Within the crumbling empire, the Armenians were by no means alone in revolutionary intent. From the 1890s, there was fierce, sometimes militant, opposition to Sultan Abdülhamid II from both Macedonians and Young Turks, not to mention Arabs, Albanians, Circassians and Kurds. It is important to remember that for centuries before 1915, Armenians, alongside other minorities, were integrated into a multinational Ottoman empire, albeit as second-class citizens. One thinks of the Abbasid caliphate headquartered in Baghdad for half a millennium from the late eighth century, a cosmopolitan affair of Muslims, Jews and Christians thriving together.
Terminology is critical. Today many of us find it bewildering that British government ministers, the BBC and other media routinely describe the terrorists of Daesh as ‘Islamic State’, unintentionally conferring religious and national legitimacy on a self-declared caliphate whose absurdity would be amusing if it were not so disgustingly blood-soaked. Suny is right to conclude that although controversies still rage over the Armenian genocide, and will continue to do so, the weight of scholarly opinion has shifted dramatically in the 21st century toward the view that ‘the Ottoman government conceived, initiated and implemented deliberate acts of ethnic cleansing and mass murder, targeted at specific ethno-religious communities’. In a word, genocide.
At one level, official Turkish denial in the face of all this evidence makes little sense. Yet at another it is eminently understandable. The destruction of the Armenians, together with the ethnic cleansing and population exchanges of the Anatolian Greeks, was the ‘foundational crime’ that facilitated the formation of ‘an ethno-national Turkish republic’. One followed the other.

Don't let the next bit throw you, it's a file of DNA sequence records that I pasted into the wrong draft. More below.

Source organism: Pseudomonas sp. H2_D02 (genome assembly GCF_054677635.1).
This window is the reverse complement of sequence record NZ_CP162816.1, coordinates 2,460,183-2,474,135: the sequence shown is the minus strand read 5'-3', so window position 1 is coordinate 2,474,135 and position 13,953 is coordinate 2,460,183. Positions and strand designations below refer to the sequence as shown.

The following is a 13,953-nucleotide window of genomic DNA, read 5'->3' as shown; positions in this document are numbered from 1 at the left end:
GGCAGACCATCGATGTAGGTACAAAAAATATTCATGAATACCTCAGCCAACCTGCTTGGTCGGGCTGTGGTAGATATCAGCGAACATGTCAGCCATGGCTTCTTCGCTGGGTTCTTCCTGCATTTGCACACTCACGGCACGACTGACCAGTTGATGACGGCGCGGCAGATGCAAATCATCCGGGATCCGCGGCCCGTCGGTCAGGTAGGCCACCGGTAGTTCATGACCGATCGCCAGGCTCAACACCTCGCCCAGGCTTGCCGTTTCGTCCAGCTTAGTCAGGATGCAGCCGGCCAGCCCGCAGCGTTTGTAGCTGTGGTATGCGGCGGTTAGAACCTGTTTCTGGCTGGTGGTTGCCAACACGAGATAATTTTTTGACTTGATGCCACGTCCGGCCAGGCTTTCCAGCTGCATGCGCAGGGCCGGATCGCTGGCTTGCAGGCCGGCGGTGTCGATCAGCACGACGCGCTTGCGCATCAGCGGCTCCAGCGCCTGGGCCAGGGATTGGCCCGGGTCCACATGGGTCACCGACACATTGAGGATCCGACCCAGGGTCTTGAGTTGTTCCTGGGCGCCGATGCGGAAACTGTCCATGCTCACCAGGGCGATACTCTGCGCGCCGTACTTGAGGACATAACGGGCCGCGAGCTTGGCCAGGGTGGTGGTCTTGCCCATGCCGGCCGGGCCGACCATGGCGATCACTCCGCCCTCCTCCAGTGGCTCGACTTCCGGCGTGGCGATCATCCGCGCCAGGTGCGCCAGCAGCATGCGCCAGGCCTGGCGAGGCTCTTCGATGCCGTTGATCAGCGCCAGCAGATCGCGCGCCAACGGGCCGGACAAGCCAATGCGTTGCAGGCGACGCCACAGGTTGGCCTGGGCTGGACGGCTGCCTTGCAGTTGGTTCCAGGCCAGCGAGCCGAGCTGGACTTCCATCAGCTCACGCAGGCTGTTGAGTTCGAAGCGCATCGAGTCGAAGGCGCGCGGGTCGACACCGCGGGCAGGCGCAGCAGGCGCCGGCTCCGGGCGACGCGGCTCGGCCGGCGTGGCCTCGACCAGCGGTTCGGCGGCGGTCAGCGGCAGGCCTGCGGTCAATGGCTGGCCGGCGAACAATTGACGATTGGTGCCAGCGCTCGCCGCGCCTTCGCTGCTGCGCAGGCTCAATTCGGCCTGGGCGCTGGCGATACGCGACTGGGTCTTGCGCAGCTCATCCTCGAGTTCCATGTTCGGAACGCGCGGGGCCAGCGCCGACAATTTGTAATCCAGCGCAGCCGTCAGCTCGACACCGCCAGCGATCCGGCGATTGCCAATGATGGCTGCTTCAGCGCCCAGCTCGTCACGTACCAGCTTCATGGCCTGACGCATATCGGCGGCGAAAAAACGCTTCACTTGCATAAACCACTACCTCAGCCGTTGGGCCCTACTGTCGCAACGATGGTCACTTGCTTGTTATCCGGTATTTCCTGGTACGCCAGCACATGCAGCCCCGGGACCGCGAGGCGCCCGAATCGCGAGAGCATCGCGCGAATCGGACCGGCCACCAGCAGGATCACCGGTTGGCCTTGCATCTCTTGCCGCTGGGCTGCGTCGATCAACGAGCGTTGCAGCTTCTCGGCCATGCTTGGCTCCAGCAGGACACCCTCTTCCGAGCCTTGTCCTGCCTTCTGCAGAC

Commemorating the centenary of the genocide in a no less moving account, Thomas de Waal’s Great Catastrophe brings to bear a very personal focus, through history informed by reportage and travelogue. De Waal, a journalist and scholar based at the Carnegie Endowment for International Peace, is as interested in the ‘history of the history’ as in the genocide itself: how it has been remembered and denied over the decades.
Both Suny and de Waal write of the Turkish thaw in coming to terms with the events of 1915, a process that is not without its dangers. Take the story of Hrant Dink, a Turkish Armenian activist who had devoted himself to improving understanding between Armenians and Turks through Agos, the newspaper he founded and edited from the late 1990s. Less interested
in the question of denial or acknowledgment — he opposed foreign governments’ genocide resolutions — he argued that the real problem was a lack of comprehension on the part of Turkey. Only democracy would allow that. In 2007, Dink was shot dead by a 17-year-old Turkish nationalist.
Armenian activism unquestionably has helped force the issue of historical scrutiny and political accountability. As the Armenian-American writer Leon Surmelian proclaimed in his essay ‘Mourning is not Enough’, published in 1965 on the 50th anniversary of the atrocities, there was a responsibility to stand up and be counted. ‘For too long now we have been the forgotten people of the western world. And we deserve to be forgotten forever if we take no action now.’
It has been a long, fraught process. Starting in 2000, the Workshop for Armenian/Turkish Scholarship, brainchild of Suny and another colleague, brought Turkish and Armenian scholarship together in joint endeavour for the first time. In 2011 its contributors published A Question of Genocide, helping establish an academic consensus on the slaughter. There is an instructive comparison to be made here with Germany after the Holocaust, a war crime that triggered a level of soul-searching as yet unmatched in Turkey.
Both books offer painful reading, compelling for the general reader, cathartic for Armenian and Turk alike. For a century since the massacres, one people has been haunted by silence, the other by denial. The walls of both have now started to come tumbling down. As an Armenian from the eastern Turkish city of Diyarbakir, an epicentre of the atrocities that was once more than half Christian, puts it: ‘For the Turks 100 years is too soon, for us it is too late.’